This seems timely, as we continue to celebrate several recent Hollywood "firsts" when it comes to recognizing the contributions made by people of African descent.
Roughly 7 years ago, a biopic of the late African American lawyer, entrepreneur, Wall Street wizard and philanthropist, Reginald Lewis - once the wealthiest black man in this country - was put into development with Jamie Foxx attached to play the lead role.
Stephen Belber (who has penned scripts for TV shows Rescue Me and Law & Order: SVU) was tapped to adapt Lewis' book Why Should White Guys Have All the Fun, his inspiring story of how he would grow out of poverty to become the wealthiest black man in American in the 80's, building a billion dollar multinational company in Beatrice International (a food, beverage and grocery store conglomerate - the largest African American owned and managed business in the USA at the time), and accumulating a personal fortune of over $400 million at the time of his death in 1993 from brain cancer.
A Harvard Law School graduate who rose to prominence as a lawyer, financier, and business leader, Lewis was the first African American ever to close an overseas billion dollar leveraged buyout deal. He acquired an unprecedented global conglomerate of 64 companies in 31 countries, and paved the way for future entrepreneurs and black leaders through his life’s work.
Lewis reportedly didn't exactly have the most likable of personalities; he was arrogant, temperamental, tough, principled, fiercely driven, and formidable, and he expected the same from everyone who worked with or for him. Men like him usually are all those things and more, which tends to help explain their successes. But he was also very giving as a philanthropist, and was very aware of his position as a wealthy black man in this country, and the image he portrayed. He made a number of shrewd business deals that catapulted him to prominence, and died way too early at just 50 years old.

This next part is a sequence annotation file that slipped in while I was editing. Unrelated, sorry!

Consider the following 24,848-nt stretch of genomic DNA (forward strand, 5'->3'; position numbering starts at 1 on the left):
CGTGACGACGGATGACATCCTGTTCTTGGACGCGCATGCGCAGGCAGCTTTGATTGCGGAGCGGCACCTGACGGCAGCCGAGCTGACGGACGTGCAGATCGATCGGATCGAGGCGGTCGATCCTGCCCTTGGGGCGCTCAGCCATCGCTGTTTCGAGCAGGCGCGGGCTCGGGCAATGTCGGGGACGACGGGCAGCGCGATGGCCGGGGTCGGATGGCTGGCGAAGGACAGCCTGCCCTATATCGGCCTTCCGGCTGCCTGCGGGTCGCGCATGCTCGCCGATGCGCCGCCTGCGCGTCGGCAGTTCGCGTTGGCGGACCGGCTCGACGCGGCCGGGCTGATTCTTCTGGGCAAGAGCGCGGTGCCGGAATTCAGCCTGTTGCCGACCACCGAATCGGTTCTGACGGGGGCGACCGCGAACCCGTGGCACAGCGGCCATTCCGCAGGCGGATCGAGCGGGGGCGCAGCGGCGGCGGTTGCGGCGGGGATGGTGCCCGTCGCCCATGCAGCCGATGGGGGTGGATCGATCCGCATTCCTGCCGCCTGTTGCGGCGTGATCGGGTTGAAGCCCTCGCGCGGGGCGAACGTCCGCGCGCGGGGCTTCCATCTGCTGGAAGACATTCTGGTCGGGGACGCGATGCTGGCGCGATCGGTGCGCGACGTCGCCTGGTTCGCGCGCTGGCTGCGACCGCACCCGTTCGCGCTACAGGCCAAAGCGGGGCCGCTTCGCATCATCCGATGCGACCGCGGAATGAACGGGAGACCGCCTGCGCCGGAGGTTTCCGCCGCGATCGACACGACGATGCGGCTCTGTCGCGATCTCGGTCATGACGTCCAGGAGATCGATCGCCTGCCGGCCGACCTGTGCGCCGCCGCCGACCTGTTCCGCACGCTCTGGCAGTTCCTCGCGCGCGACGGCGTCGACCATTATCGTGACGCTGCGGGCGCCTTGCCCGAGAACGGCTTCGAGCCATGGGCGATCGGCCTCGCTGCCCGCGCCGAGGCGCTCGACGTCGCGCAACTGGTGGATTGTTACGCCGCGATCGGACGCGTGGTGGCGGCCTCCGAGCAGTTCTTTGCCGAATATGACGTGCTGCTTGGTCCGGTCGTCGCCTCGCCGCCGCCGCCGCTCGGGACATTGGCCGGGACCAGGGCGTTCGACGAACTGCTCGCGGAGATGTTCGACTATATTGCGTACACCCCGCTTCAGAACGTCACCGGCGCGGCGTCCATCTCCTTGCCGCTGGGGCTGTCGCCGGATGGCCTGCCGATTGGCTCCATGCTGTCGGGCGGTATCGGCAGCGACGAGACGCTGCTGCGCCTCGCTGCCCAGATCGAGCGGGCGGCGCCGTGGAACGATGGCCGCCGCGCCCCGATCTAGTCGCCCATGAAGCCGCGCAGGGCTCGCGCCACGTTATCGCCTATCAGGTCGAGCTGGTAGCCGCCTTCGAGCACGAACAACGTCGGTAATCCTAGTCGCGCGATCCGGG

As a vehicle for Jamie Foxx to star in, with comparisons to Will Smith's Pursuit of Happyness, it seemed plausible at the time of the project's announcement, but, since then, there haven't been any reported new developments that indicate it's still in the works. Although IMDB still lists the project with Thomas Carter (Coach Carter, Save the Last Dance, and numerous TV shows) attached to direct, although Jamie Foxx's name is absent. Whether it'll ever be made is unknown at this time. There doesn't even appear to be a studio attached.
But while we wait to learn more, you should be aware that a documentary (the first of its kind) on Lewis' life has been made as I just discovered, and is set to premiere on your local PBS station this month - fittingly, since it's Black History Month. And for those without an affiliate that will air the documentary, it will become available for streaming nationally at thirteen.org after February 18.
Titled Reginald F. Lewis and the Making of a Billion Dollar Empire, the film chronicles the life and legacy of the business pioneer, philanthropist and titan. It is the premiere episode of a new documentary series titled Pioneers, which explores the lives and legacies of those men and women who helped pave the way for development, success and innovation in our region.
"Reginald Lewis is a pioneer because he executed a $1 billion buyout of Beatrice International Foods. No one had done anything of that size – black nor white. He's the first African American to do an overseas buyout," says Mrs. Loida Lewis, wife of Reginald F. Lewis.
Additional high praise from Kenneth Chenault, Chairman and CEO of American Express notes, "There is no doubt that Reginald Lewis' success paved the way for me, and many others, and I think that really is the test and demonstration of real leadership."
Narrated by Broadway, film and television star Norm Lewis, Pioneers: Reginald F. Lewis and the Making of a Billion Dollar Empire invites viewers to discover and celebrate the legacy of Reginald F. Lewis, the first black billion-dollar deal-maker; leader of the first African American Law Firm on Wall Street; the first to be accepted at Harvard University Law School without applying; and among the first 5 black males to have a museum named after him.
Ann Benjamin directed the documentary, which is executive produced by Geraldine Moriba. Rachel Kahn Taylor and Elizabeth Muentes are associate producers. Diane Masciale is executive producer of the Pioneers series.
Watch a promo for the film below: